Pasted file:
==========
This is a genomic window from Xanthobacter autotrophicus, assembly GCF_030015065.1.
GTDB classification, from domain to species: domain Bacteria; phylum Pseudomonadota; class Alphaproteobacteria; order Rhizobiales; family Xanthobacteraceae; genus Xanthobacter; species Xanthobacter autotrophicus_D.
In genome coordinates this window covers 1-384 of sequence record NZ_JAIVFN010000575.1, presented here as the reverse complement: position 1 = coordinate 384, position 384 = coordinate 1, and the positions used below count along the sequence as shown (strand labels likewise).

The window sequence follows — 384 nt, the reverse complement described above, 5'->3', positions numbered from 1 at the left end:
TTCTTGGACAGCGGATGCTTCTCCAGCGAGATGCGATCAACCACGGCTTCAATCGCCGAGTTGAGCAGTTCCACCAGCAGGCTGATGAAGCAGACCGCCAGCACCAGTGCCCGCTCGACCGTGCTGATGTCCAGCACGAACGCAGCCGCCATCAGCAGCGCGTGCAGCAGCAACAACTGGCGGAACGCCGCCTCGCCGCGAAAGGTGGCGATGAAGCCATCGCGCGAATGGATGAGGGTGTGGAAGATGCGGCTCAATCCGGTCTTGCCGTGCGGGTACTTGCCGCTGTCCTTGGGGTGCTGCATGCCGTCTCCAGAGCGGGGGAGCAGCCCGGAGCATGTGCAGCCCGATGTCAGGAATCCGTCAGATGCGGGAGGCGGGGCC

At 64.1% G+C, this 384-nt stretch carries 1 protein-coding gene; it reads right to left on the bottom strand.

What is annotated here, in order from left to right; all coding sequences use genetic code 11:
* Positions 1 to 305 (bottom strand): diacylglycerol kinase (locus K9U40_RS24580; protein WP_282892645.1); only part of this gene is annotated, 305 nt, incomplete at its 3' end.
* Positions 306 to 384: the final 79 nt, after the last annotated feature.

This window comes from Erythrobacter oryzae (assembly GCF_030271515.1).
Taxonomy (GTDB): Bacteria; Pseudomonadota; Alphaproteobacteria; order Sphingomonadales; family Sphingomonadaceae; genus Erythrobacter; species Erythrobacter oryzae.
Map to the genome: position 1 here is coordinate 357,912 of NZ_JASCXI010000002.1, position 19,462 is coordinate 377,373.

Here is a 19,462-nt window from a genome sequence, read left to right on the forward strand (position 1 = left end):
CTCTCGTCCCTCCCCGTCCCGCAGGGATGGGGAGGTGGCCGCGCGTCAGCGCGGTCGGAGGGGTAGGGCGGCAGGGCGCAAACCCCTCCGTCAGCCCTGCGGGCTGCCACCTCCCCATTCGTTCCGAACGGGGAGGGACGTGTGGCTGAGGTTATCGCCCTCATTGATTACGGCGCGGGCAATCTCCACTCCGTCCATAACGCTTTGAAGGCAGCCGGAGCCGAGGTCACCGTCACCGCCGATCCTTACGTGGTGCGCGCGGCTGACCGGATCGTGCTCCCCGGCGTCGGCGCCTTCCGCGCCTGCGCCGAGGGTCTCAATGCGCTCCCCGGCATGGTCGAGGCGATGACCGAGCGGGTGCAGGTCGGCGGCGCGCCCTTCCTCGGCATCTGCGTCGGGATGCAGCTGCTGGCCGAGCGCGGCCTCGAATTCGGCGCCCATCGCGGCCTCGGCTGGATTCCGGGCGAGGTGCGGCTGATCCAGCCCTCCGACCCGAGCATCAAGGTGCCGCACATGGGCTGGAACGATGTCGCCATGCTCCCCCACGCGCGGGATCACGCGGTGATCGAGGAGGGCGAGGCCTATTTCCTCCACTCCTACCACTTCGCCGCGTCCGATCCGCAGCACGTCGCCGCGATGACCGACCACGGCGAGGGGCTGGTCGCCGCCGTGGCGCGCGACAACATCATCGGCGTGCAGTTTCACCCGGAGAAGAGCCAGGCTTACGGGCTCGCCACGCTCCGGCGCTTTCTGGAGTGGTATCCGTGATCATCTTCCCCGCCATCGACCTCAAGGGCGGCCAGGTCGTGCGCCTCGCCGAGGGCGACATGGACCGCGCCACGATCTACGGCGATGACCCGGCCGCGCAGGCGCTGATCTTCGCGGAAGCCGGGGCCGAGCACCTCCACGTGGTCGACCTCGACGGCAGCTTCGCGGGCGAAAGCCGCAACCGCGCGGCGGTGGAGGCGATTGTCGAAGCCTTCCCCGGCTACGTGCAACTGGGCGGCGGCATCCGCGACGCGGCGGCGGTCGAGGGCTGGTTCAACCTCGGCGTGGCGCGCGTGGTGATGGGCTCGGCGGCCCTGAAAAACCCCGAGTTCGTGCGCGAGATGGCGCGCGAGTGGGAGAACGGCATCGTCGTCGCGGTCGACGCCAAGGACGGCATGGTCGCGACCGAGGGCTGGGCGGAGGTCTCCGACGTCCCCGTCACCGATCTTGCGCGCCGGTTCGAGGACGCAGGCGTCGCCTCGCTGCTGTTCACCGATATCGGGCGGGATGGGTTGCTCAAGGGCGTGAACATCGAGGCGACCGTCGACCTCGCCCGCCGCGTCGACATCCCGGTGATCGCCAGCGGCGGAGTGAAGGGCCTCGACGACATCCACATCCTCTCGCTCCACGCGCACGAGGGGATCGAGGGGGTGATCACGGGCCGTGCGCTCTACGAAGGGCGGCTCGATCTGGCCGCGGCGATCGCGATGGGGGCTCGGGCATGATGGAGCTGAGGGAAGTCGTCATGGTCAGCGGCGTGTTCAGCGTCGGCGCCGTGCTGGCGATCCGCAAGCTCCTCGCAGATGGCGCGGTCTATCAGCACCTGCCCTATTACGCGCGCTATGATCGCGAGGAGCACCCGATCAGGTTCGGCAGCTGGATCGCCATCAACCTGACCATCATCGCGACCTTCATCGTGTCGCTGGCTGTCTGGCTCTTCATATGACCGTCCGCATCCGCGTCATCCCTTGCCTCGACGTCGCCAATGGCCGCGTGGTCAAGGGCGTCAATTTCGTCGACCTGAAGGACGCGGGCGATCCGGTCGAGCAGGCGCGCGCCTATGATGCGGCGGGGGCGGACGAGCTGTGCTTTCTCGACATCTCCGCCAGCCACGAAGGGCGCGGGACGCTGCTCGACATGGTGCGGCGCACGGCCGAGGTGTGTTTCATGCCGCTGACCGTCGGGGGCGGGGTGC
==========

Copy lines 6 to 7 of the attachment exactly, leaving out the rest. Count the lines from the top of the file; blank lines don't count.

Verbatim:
At 64.1% G+C, this 384-nt stretch carries 1 protein-coding gene; it reads right to left on the bottom strand.

What is annotated here, in order from left to right; all coding sequences use genetic code 11: